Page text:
This website uses cookies and similar technologies to understand visitors' experiences. By continuing to use this website, you accept our use of cookies and similar technologies,Terms of Use, and Privacy Policy.

Mar 30 2015 - 08:00 PM
Matt Taylor
Matt Taylor is a true renaissance man. With extensive expertise in the fields of organic architecture, creative design, entrepreneurship, engineering, education and sailing, it is hard to select just one area of mastery as his primary domain. Commonalities among these proficiencies point to an emphasis on creating collaborative spaces and processes that foster innovation and encourage groundbreaking knowledge work. Taylor is a self-taught designer who also spent time working with legendary American architect, Frank Lloyd Wright.


Question: How did your educational trajectory and past professional experience shape your current work?
Answer: I was an Air Force child in WWII. As a result I went to multiple schools around the world, and even went one year without school. I was diagnosed with Rheumatic fever in 1947 and while in bed for over a year I read the full Encyclopedia Britannica. I learned a lot about world cultures as a result of these travels and my reading. Because I spent the first 18 years of my life on air force bases going to boarding schools, I had a tremendous amount of independence. My mother taught me to read using the The Rime of the Ancient Mariner and this did not jive with "See Dick Run" books. Consequently, I spent the first year learning with the principal.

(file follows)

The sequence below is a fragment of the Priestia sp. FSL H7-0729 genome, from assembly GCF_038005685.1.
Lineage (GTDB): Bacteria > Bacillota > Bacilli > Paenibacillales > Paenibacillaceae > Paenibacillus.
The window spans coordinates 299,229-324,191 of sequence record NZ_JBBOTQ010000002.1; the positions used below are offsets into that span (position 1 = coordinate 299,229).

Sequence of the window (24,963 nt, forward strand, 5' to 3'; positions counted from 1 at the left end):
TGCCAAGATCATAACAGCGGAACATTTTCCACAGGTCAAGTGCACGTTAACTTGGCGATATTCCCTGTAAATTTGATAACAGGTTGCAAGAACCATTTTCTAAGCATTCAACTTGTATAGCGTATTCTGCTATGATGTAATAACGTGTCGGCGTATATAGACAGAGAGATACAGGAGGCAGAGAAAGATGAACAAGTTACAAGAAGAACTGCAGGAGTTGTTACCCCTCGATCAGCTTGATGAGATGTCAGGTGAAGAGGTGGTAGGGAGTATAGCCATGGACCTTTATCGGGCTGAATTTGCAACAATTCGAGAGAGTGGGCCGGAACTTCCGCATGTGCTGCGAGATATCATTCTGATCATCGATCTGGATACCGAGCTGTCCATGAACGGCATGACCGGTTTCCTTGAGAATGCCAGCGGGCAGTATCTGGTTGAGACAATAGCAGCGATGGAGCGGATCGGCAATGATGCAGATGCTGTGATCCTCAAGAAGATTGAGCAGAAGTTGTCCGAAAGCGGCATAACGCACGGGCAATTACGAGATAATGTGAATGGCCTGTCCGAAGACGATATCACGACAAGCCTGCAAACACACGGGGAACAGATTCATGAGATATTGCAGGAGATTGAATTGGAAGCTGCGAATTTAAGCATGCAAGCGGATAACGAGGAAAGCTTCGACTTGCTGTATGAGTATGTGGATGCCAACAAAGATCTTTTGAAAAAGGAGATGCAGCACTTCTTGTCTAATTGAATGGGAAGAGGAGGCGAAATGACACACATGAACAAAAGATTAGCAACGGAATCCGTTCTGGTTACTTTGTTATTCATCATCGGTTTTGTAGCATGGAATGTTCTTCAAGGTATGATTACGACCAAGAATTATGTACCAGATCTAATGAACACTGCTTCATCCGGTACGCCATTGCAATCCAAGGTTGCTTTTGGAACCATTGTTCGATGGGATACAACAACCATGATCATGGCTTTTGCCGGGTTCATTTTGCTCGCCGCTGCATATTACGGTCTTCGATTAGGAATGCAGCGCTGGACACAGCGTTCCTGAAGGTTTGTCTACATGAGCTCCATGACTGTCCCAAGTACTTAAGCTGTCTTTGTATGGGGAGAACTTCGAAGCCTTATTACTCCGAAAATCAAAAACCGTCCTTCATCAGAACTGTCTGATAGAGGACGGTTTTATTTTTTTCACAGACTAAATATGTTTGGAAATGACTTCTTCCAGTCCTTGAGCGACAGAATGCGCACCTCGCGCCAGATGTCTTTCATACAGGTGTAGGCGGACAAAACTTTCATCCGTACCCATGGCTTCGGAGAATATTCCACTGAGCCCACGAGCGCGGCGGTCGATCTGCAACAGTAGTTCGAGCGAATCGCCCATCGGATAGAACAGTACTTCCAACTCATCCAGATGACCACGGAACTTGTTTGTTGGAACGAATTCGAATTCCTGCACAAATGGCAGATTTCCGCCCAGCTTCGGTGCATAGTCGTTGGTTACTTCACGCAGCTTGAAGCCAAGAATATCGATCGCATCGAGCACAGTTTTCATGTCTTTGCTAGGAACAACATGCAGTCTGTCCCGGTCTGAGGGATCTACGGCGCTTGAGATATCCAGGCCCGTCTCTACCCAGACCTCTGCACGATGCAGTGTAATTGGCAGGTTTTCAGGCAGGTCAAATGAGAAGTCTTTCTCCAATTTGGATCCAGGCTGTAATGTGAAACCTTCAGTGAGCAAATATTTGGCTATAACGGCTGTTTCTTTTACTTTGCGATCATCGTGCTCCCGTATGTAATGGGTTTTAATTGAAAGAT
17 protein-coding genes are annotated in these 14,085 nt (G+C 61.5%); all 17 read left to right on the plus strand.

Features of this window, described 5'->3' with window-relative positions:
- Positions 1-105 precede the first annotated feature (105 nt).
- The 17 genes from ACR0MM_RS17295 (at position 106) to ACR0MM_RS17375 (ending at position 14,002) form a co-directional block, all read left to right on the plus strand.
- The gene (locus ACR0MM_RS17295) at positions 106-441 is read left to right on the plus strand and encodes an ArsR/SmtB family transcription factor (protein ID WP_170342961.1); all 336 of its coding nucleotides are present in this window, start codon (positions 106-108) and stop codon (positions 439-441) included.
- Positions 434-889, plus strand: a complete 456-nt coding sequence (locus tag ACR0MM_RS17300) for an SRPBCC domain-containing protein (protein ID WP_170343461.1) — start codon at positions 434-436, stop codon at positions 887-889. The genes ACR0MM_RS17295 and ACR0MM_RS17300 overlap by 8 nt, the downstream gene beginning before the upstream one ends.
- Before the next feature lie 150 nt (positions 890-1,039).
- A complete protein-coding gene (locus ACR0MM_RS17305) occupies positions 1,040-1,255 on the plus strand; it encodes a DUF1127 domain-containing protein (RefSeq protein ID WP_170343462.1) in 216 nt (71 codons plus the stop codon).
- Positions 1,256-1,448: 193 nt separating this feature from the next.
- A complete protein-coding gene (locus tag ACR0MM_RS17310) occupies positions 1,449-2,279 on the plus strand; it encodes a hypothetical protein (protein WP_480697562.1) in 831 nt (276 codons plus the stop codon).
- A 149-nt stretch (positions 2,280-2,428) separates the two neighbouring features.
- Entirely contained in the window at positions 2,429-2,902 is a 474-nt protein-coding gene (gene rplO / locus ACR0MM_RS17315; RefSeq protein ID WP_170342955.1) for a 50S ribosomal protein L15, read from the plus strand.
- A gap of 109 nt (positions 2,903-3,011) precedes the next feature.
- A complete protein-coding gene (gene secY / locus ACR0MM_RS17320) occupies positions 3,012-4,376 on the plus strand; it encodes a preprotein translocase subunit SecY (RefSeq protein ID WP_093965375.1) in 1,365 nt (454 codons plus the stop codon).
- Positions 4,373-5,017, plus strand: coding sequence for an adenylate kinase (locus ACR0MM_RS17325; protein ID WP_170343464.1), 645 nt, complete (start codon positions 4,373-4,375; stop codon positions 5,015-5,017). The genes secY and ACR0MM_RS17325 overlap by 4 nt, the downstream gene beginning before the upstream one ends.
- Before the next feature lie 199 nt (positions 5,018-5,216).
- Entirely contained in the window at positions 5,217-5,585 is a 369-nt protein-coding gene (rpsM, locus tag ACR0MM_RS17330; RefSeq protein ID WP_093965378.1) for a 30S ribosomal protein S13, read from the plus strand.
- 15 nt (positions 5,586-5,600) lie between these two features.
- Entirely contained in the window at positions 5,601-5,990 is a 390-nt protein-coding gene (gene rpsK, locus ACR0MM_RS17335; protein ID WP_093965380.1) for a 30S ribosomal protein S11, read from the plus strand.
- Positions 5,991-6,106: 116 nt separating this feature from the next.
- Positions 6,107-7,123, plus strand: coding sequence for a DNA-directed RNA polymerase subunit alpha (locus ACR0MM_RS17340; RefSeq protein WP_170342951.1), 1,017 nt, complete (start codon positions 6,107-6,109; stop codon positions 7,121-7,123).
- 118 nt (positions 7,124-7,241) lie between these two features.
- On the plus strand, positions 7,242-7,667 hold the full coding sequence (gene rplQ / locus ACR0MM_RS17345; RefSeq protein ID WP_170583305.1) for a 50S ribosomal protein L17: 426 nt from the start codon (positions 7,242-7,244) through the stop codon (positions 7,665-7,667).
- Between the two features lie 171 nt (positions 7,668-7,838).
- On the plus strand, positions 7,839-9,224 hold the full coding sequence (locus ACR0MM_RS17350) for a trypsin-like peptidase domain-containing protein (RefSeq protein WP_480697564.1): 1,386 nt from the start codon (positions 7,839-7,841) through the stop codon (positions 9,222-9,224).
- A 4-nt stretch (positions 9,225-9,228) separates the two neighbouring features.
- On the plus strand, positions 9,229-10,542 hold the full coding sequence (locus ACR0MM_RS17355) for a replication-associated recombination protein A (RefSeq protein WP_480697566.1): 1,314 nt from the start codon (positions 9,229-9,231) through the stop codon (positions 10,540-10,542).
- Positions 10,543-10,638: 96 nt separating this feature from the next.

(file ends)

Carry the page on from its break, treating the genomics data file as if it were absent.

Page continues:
I first discovered architecture in 1948, but wasn’t able to join a drafting class until high school. I managed to get a job at an architecture firm in my junior year and never left the field or returned to a formal classroom. This showed me that by insisting on a learning process, people are not able to learn what they are truly interested in. I have been a reader to this day; literally many books a week. My education was closer to that a 19th century gentleman’s son might have. I went directly to the sources of the knowledge I was seeking.